The Seattle-based brokerage had been battling its former brokers in federal court in Southern California for nearly three years.
Windermere, the Seattle area’s biggest real-estate brokerage, has won a $1.5 million jury award against two of its former brokers who sued the company in the fallout of a shaky expansion into the Southern California desert.
Bob Bennion and Bob Deville, who are now co-owners of a large Seattle luxury real estate firm called Avenue Properties, sued Seattle-based Windermere in federal court in 2015. The duo had been longtime agents with the brokerage and opened 14 Windermere franchises in the Palm Springs area starting in 2001, later signing a deal to expand throughout Southern California.
But Bennion and Deville had claimed they received poor support from Windermere, and alleged the company knew little about California and did not even have technology to support the area’s multiple listing service. They also argued franchisees left in droves as Windermere raised fees on them, and that the company used private information about them to try to ruin them financially.
Windermere filed a counterclaim, arguing the two brokers grew faster than their cash flow could support. The company said it forgave half a million dollars in franchise fees owed by the brokers during the housing bust and gave them $1.25 million in loans.
Most Read Business Stories
- Emirates negotiations may deal blow to key Boeing 777X order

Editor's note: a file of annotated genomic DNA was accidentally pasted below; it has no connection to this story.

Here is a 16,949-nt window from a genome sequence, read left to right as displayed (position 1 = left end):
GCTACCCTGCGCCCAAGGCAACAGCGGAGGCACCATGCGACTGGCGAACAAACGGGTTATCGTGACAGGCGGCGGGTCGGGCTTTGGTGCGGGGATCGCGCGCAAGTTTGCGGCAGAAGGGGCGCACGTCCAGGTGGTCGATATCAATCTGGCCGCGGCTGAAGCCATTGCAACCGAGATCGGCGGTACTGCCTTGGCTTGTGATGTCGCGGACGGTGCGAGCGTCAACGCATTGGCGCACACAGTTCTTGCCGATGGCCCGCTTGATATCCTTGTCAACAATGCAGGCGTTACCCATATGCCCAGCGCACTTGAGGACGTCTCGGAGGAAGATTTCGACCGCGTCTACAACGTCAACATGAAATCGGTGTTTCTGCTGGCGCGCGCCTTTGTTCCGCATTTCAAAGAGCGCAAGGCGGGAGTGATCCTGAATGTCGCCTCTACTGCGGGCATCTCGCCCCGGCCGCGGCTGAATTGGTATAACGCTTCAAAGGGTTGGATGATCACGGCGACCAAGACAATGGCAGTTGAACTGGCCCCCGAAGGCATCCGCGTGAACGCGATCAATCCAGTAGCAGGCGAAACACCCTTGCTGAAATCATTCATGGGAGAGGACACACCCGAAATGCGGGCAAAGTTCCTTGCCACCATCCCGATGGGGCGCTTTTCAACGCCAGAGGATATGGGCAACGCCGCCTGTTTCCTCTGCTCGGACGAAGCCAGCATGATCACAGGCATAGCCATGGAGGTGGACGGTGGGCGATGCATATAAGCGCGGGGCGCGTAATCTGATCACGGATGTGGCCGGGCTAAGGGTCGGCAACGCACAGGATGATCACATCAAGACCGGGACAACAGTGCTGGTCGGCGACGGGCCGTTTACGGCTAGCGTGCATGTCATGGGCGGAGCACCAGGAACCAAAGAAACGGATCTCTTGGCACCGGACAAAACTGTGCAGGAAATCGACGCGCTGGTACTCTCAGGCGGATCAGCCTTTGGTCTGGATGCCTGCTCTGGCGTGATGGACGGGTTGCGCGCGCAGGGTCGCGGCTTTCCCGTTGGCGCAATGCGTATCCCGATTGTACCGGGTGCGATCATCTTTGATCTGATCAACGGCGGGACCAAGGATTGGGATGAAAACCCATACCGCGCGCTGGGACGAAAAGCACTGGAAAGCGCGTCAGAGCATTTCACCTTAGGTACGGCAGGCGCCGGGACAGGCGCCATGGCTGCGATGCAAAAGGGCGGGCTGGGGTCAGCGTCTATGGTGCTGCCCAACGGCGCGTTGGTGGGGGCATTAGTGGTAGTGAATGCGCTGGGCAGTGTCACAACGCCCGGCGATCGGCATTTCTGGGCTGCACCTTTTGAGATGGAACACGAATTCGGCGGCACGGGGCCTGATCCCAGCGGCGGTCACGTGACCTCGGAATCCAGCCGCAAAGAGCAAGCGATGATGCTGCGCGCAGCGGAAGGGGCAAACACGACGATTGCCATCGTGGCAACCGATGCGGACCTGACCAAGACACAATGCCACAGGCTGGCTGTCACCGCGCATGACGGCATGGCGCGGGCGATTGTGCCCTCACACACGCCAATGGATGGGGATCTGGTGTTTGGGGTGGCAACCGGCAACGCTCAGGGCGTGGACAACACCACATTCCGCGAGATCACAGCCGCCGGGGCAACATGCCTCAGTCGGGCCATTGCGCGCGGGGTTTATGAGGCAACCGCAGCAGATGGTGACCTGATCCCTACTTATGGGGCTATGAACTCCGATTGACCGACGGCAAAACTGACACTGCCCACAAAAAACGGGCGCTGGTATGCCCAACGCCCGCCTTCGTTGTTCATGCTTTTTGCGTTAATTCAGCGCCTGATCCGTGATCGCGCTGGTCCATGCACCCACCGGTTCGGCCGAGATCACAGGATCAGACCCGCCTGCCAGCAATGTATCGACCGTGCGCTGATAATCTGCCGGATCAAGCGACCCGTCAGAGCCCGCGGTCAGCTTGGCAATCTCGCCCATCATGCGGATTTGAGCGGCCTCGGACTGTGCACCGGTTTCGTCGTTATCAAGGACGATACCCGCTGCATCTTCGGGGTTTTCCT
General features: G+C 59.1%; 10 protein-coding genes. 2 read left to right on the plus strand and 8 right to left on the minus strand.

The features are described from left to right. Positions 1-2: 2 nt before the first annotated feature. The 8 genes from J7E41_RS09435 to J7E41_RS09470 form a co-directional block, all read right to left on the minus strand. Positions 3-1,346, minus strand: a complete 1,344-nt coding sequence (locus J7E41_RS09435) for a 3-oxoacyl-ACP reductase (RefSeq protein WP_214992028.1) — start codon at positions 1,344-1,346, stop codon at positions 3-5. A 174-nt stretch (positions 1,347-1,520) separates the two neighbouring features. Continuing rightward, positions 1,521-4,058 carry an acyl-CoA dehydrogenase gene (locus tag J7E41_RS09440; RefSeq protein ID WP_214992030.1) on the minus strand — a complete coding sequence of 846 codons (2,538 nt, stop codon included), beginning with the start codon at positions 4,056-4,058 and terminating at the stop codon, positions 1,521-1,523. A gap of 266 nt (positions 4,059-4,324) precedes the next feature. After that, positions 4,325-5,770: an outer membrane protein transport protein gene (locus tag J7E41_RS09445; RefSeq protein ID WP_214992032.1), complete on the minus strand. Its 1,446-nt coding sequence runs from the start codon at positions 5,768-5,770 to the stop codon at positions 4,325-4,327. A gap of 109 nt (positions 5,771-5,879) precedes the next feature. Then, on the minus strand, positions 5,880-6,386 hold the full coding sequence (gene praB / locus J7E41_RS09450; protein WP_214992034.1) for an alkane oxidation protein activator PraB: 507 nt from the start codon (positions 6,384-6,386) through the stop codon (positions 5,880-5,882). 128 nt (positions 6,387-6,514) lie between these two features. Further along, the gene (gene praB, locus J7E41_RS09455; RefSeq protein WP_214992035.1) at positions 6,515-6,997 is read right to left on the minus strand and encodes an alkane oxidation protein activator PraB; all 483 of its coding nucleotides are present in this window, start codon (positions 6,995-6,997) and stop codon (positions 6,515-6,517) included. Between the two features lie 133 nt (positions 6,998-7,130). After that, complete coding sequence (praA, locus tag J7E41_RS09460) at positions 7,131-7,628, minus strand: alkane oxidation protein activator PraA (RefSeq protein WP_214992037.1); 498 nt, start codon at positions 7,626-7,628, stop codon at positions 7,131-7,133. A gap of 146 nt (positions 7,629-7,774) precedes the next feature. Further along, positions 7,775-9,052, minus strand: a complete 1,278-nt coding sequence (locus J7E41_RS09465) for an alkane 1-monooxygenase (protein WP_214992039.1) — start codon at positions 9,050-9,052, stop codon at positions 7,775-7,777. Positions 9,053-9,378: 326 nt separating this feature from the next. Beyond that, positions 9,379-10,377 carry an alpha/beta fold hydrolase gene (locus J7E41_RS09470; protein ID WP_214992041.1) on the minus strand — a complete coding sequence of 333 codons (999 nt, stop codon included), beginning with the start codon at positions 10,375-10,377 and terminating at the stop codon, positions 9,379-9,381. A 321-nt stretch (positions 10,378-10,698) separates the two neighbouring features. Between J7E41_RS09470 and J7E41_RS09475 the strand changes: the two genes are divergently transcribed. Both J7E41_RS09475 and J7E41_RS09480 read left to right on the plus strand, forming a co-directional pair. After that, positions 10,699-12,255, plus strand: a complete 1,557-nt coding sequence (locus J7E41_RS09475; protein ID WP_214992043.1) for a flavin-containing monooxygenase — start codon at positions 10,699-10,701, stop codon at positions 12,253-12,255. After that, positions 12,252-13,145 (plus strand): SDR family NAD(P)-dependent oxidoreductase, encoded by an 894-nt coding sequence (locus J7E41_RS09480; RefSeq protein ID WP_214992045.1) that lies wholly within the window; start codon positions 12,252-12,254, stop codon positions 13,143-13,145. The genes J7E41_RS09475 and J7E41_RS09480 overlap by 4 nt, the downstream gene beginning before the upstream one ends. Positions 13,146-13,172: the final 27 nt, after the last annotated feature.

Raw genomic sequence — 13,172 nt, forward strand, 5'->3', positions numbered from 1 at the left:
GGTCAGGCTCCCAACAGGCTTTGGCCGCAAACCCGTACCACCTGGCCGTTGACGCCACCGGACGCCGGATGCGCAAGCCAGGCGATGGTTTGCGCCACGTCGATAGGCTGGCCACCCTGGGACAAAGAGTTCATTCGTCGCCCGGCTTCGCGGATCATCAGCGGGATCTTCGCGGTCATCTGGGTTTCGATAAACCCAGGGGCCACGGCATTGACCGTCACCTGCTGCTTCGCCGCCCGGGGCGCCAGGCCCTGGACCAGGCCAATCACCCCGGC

- New Airbus leadership steps out in Paris Air Show, talks climate change and trashes Boeing
- Former tobacco executive is making his mark at Ste. Michelle Wine Estates
- How updates from Apple and Google will change your smartphone
- Muilenburg says Boeing brings ‘a tone of humility and learning’ over 737 MAX to Paris Air Show
On Thursday, a federal jury in Orange County sided with Windermere and awarded the company $1.53 million in back franchise fees and other costs owed by the brokers, according to Windermere co-president Mike Teather.
Teather said he still had mixed emotions. Bennion and Deville ultimately broke ties with Windermere and are still operating their brokerage in the Palm Springs desert, while Windermere has since opened new offices there to replace what it lost in the divorce.
“The unfortunate part is we were friends for a lot of years,” Teather said. “So although we’re really happy the jury saw the case our way, it’s not great when a relationship breaks down. This one certainly broke down.”
In a statement, Deville said they were “obviously disappointed” with the jury’s decision to award Windermere money and hinted at a possible appeal.
“We’ve said all along that regardless of the final outcome, we are already victorious. We won the day we broke away from the Windermere franchise model and became Bennion Deville Homes” Deville said, noting the firm has grown to over 1,000 agents since breaking ties with Windermere.